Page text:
Construction might not be as data driven as some other industries, but contractors still process plenty of information. And the speed and quality of your work depends on its accuracy and accessibility. For this reason, “data capture” has become a critical yet often overlooked capability of construction companies.
What’s data capture?
Simply put, data capture is the process of extracting information from a physical source and converting it into a digital format. Digitization allows you to store, organize, search, retrieve and share information quickly, if not in real time.
In construction, recording project data and tracking progress and costs was traditionally a tedious, manual and error-ridden task. Pitfalls included double entries, lost or misfiled paperwork, and misinformation attributable to illegible handwriting.
Fortunately, most job-related information has become digital in the form of e-documents, PDFs, forms and templates, timecards, emails, and so forth. Electronic formats make it quick and easy to collect information using internet-enabled mobile apps.
In fact, you can choose from many solutions that automate data capture. Bar codes and QR codes, for example, help contractors manage inventory and equipment usage — especially if you can scan with a smartphone.
Another example is signature capture technology. It enables electronic signatures to authorize and track approvals, allowing for contactless delivery tickets that have become more widely used during the pandemic.
Meanwhile, cloud-based solutions allow remote users to view drawings, plans and specifications. Smartphones can take pictures and video, which can be quickly uploaded to project management websites. Unmanned aerial vehicles (commonly called “drones”) can inspect jobsites and take pictures and videos, too.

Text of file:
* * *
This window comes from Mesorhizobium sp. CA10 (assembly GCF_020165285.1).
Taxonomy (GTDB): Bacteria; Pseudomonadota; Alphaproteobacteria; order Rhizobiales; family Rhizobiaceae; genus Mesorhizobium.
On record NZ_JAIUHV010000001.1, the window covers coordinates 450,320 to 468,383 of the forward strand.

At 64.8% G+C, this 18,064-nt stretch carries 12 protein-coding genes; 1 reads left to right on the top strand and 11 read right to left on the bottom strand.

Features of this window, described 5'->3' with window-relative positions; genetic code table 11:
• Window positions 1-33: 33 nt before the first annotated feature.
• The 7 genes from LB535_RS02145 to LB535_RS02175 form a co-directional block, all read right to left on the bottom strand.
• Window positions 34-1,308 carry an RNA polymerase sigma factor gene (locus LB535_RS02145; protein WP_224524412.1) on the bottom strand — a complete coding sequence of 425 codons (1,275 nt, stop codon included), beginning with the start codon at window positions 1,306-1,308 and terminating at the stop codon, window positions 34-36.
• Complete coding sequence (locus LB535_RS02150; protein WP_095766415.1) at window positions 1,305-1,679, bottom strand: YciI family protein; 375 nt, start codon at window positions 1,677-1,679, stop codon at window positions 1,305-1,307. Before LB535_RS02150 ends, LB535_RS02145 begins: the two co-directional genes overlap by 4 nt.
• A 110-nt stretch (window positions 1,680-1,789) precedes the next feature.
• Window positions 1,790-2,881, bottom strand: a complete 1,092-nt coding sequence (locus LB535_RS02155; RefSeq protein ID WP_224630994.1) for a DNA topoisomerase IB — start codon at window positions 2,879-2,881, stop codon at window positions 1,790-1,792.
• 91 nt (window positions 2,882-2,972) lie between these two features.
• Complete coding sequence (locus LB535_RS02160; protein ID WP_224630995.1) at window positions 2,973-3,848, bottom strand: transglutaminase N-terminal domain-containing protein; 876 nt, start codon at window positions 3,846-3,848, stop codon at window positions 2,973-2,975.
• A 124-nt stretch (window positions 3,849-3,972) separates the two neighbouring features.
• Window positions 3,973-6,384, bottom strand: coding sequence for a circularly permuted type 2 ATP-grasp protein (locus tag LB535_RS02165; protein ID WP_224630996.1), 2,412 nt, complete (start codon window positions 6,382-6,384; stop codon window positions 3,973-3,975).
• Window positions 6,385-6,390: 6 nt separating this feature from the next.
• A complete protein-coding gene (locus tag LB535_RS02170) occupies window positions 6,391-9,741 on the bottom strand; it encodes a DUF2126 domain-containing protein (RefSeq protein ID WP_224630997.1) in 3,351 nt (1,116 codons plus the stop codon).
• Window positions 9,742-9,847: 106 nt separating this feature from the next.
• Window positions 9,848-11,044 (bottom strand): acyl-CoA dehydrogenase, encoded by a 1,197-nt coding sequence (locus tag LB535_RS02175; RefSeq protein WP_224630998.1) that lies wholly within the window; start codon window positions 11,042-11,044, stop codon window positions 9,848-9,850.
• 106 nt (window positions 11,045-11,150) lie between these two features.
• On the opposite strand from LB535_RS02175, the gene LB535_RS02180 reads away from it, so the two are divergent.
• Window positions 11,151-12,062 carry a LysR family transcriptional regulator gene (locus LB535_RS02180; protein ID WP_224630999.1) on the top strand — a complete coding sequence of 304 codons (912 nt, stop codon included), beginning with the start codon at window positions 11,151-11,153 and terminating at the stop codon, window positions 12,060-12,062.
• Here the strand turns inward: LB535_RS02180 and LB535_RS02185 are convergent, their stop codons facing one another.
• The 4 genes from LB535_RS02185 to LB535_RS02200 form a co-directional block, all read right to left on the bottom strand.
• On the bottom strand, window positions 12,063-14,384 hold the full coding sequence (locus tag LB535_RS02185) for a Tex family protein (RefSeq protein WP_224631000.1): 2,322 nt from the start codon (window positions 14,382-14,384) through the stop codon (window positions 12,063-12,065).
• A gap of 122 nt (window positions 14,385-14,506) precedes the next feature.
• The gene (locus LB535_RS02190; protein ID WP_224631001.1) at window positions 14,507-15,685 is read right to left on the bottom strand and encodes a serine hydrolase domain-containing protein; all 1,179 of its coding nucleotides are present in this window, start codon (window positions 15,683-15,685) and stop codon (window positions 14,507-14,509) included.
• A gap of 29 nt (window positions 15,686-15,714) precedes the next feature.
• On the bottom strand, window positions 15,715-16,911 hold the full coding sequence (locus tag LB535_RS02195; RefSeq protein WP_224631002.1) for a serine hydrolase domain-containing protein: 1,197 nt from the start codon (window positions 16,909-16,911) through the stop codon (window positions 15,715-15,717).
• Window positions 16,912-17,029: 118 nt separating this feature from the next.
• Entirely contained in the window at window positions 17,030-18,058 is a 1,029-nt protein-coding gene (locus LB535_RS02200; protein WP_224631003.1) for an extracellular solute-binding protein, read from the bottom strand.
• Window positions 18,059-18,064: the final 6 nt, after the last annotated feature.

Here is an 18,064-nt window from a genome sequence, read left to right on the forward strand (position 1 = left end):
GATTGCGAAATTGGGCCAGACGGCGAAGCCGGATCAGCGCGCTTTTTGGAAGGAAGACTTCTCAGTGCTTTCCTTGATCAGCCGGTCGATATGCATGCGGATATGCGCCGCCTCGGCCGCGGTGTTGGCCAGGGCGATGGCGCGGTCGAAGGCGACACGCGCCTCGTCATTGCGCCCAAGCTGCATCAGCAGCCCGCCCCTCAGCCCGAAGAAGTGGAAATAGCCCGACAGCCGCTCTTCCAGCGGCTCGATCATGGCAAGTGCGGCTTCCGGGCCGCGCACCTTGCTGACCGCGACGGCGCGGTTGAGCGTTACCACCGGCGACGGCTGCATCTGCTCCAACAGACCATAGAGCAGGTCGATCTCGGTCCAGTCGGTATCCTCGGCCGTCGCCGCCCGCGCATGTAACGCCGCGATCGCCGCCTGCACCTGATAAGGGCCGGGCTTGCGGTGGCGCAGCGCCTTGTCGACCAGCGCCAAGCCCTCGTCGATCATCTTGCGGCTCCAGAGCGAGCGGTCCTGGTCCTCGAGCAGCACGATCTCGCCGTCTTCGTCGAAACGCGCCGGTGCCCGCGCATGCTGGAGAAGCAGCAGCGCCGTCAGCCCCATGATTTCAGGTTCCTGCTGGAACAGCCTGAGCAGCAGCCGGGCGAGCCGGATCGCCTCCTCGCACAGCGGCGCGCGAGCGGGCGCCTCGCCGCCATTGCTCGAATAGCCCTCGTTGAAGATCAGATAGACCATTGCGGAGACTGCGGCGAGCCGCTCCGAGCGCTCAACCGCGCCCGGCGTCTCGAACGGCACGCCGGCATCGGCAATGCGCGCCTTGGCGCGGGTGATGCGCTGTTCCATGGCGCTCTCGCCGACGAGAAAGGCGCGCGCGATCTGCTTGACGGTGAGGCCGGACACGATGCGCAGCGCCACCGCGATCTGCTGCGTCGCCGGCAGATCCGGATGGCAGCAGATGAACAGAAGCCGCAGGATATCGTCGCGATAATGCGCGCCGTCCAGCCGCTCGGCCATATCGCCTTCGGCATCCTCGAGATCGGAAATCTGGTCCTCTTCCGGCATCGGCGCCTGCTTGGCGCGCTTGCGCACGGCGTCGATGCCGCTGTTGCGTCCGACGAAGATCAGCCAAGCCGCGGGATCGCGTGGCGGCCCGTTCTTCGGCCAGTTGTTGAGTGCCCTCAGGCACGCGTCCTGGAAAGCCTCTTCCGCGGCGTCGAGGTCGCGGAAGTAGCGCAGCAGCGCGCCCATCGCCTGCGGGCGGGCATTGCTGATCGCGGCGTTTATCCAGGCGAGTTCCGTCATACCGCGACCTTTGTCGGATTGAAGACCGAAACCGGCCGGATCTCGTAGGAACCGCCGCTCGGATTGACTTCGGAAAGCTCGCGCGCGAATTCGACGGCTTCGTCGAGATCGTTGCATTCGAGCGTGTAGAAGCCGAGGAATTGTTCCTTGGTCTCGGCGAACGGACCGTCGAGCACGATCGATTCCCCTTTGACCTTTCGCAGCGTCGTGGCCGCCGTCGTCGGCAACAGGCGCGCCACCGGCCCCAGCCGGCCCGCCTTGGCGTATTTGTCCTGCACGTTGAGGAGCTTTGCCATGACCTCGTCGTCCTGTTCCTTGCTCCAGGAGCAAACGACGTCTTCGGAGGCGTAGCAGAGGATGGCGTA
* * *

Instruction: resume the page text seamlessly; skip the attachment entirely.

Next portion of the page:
How should you do it?
When it comes to data capture, what works for one construction company might not work for another. First, identify your mission-critical data and the documents where that information is recorded. These can include timecards, daily reports, work in progress reports or schedules, financial statements, equipment inspection reports, and safety checklists.
Next, train and equip the appropriate team members to optimally capture data. As mentioned, the right software and mobile apps can enable your employees to grab data as it’s generated, record the information and share it while still on the jobsite.
Be careful not to “silo” data; that is, make it accessible only to a few people. Doing so can inadvertently create bottlenecks that lead to miscommunication and bad decisions. At the same time, you must secure your data so hackers and unauthorized users can’t corrupt, steal or kidnap it in a ransomware attack.
Ready to get better?
The good news about data capture is you’re already doing it! However, you’ve got to recognize the importance of this tech-related task and continuously improve at it.
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